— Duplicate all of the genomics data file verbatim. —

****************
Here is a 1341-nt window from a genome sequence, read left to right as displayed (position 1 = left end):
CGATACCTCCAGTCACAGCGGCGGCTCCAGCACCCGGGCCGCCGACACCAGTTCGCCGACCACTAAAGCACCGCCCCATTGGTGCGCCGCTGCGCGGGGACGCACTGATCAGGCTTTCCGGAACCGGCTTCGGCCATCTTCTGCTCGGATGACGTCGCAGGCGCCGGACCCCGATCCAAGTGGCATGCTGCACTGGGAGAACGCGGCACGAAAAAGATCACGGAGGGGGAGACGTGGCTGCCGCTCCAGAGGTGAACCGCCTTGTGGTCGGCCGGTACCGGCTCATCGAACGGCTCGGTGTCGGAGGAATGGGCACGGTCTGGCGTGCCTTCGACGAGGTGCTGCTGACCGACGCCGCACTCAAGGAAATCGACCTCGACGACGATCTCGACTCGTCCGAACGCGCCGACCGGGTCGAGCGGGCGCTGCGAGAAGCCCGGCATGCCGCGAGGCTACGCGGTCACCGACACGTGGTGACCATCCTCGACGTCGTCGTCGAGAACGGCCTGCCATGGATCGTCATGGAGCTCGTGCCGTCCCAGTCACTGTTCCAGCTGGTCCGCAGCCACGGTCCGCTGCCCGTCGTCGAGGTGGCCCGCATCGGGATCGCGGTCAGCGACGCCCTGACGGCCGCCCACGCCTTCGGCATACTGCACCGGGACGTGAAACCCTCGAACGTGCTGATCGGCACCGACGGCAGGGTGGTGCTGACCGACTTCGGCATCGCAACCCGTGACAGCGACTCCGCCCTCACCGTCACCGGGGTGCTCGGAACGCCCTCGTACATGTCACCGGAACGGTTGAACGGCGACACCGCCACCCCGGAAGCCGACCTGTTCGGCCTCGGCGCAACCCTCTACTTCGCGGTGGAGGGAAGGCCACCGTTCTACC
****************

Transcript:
Here is a 1341-nt window from a genome sequence, read left to right as displayed (position 1 = left end):
CGATACCTCCAGTCACAGCGGCGGCTCCAGCACCCGGGCCGCCGACACCAGTTCGCCGACCACTAAAGCACCGCCCCATTGGTGCGCCGCTGCGCGGGGACGCACTGATCAGGCTTTCCGGAACCGGCTTCGGCCATCTTCTGCTCGGATGACGTCGCAGGCGCCGGACCCCGATCCAAGTGGCATGCTGCACTGGGAGAACGCGGCACGAAAAAGATCACGGAGGGGGAGACGTGGCTGCCGCTCCAGAGGTGAACCGCCTTGTGGTCGGCCGGTACCGGCTCATCGAACGGCTCGGTGTCGGAGGAATGGGCACGGTCTGGCGTGCCTTCGACGAGGTGCTGCTGACCGACGCCGCACTCAAGGAAATCGACCTCGACGACGATCTCGACTCGTCCGAACGCGCCGACCGGGTCGAGCGGGCGCTGCGAGAAGCCCGGCATGCCGCGAGGCTACGCGGTCACCGACACGTGGTGACCATCCTCGACGTCGTCGTCGAGAACGGCCTGCCATGGATCGTCATGGAGCTCGTGCCGTCCCAGTCACTGTTCCAGCTGGTCCGCAGCCACGGTCCGCTGCCCGTCGTCGAGGTGGCCCGCATCGGGATCGCGGTCAGCGACGCCCTGACGGCCGCCCACGCCTTCGGCATACTGCACCGGGACGTGAAACCCTCGAACGTGCTGATCGGCACCGACGGCAGGGTGGTGCTGACCGACTTCGGCATCGCAACCCGTGACAGCGACTCCGCCCTCACCGTCACCGGGGTGCTCGGAACGCCCTCGTACATGTCACCGGAACGGTTGAACGGCGACACCGCCACCCCGGAAGCCGACCTGTTCGGCCTCGGCGCAACCCTCTACTTCGCGGTGGAGGGAAGGCCACCGTTCTACC